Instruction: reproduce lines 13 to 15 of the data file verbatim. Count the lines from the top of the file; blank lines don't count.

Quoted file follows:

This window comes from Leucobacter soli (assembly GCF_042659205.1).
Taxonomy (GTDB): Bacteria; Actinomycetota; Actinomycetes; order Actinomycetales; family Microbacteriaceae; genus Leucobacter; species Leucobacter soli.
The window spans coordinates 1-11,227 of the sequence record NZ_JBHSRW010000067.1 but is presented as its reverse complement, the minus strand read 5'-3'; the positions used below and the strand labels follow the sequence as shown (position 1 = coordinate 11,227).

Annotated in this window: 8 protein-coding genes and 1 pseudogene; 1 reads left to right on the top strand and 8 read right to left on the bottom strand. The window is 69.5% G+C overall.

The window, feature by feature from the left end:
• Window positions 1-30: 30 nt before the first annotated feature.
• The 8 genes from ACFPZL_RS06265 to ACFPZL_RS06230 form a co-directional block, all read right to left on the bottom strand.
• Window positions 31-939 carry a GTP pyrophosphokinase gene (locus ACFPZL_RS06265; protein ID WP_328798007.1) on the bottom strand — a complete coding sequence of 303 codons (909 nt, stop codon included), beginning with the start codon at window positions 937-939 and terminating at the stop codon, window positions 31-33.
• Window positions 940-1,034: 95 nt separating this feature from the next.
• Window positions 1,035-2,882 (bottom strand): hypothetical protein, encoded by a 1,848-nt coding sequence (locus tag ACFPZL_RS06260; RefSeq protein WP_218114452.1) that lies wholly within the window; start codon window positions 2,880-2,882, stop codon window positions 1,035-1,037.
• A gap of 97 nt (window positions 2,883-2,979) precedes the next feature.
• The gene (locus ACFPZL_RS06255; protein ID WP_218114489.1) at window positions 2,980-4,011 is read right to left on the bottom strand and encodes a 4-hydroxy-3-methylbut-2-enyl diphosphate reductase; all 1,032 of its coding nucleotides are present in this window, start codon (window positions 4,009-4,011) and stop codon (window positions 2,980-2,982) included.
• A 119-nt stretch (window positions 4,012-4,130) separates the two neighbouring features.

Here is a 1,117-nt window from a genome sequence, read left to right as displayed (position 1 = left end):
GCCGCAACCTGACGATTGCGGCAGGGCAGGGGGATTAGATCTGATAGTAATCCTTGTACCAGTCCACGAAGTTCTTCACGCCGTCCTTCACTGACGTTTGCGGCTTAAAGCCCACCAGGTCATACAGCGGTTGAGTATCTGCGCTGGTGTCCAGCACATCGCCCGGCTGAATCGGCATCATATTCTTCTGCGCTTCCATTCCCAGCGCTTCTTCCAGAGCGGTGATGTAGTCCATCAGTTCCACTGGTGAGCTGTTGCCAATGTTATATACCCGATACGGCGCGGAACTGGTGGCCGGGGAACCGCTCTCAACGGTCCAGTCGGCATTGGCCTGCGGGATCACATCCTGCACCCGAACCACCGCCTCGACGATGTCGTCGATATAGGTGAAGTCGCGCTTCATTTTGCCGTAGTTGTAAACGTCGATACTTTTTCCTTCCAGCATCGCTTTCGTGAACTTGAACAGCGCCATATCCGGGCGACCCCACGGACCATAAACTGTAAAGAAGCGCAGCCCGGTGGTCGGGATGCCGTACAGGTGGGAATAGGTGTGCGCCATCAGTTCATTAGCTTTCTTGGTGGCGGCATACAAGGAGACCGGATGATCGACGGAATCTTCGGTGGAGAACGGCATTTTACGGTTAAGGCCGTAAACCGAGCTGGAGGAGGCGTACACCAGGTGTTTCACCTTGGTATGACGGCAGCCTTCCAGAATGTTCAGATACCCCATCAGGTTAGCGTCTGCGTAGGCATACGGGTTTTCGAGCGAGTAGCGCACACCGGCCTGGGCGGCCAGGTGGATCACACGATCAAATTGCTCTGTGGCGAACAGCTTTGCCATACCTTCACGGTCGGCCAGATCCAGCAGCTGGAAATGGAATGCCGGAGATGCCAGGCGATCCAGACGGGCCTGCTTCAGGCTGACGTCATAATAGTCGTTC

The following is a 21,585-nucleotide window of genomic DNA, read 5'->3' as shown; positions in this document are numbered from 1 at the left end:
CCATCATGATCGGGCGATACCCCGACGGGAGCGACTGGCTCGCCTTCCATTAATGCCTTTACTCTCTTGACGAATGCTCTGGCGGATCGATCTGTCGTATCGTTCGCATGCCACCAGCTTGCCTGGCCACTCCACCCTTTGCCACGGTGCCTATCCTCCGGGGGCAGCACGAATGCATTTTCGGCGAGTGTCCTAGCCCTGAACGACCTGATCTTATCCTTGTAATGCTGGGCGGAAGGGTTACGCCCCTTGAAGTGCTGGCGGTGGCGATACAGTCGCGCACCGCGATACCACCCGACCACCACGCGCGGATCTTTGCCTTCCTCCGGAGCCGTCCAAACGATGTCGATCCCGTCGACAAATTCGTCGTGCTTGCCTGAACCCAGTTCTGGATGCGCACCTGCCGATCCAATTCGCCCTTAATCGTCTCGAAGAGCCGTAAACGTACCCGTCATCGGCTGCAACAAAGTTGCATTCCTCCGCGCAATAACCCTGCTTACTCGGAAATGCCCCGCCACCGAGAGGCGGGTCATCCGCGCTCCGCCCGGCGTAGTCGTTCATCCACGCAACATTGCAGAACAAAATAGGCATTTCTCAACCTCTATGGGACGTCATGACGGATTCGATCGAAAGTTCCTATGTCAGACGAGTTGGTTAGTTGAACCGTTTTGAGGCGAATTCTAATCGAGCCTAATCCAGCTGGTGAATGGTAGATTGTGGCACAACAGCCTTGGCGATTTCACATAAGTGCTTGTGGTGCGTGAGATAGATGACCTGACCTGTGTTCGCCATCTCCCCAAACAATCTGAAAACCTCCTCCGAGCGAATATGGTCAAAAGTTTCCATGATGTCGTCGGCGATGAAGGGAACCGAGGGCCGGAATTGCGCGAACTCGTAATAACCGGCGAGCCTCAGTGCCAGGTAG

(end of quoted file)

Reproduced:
• A 119-nt stretch (window positions 4,012-4,130) separates the two neighbouring features.

Here is a 1,117-nt window from a genome sequence, read left to right as displayed (position 1 = left end):
GCCGCAACCTGACGATTGCGGCAGGGCAGGGGGATTAGATCTGATAGTAATCCTTGTACCAGTCCACGAAGTTCTTCACGCCGTCCTTCACTGACGTTTGCGGCTTAAAGCCCACCAGGTCATACAGCGGTTGAGTATCTGCGCTGGTGTCCAGCACATCGCCCGGCTGAATCGGCATCATATTCTTCTGCGCTTCCATTCCCAGCGCTTCTTCCAGAGCGGTGATGTAGTCCATCAGTTCCACTGGTGAGCTGTTGCCAATGTTATATACCCGATACGGCGCGGAACTGGTGGCCGGGGAACCGCTCTCAACGGTCCAGTCGGCATTGGCCTGCGGGATCACATCCTGCACCCGAACCACCGCCTCGACGATGTCGTCGATATAGGTGAAGTCGCGCTTCATTTTGCCGTAGTTGTAAACGTCGATACTTTTTCCTTCCAGCATCGCTTTCGTGAACTTGAACAGCGCCATATCCGGGCGACCCCACGGACCATAAACTGTAAAGAAGCGCAGCCCGGTGGTCGGGATGCCGTACAGGTGGGAATAGGTGTGCGCCATCAGTTCATTAGCTTTCTTGGTGGCGGCATACAAGGAGACCGGATGATCGACGGAATCTTCGGTGGAGAACGGCATTTTACGGTTAAGGCCGTAAACCGAGCTGGAGGAGGCGTACACCAGGTGTTTCACCTTGGTATGACGGCAGCCTTCCAGAATGTTCAGATACCCCATCAGGTTAGCGTCTGCGTAGGCATACGGGTTTTCGAGCGAGTAGCGCACACCGGCCTGGGCGGCCAGGTGGATCACACGATCAAATTGCTCTGTGGCGAACAGCTTTGCCATACCTTCACGGTCGGCCAGATCCAGCAGCTGGAAATGGAATGCCGGAGATGCCAGGCGATCCAGACGGGCCTGCTTCAGGCTGACGTCATAATAGTCGTTC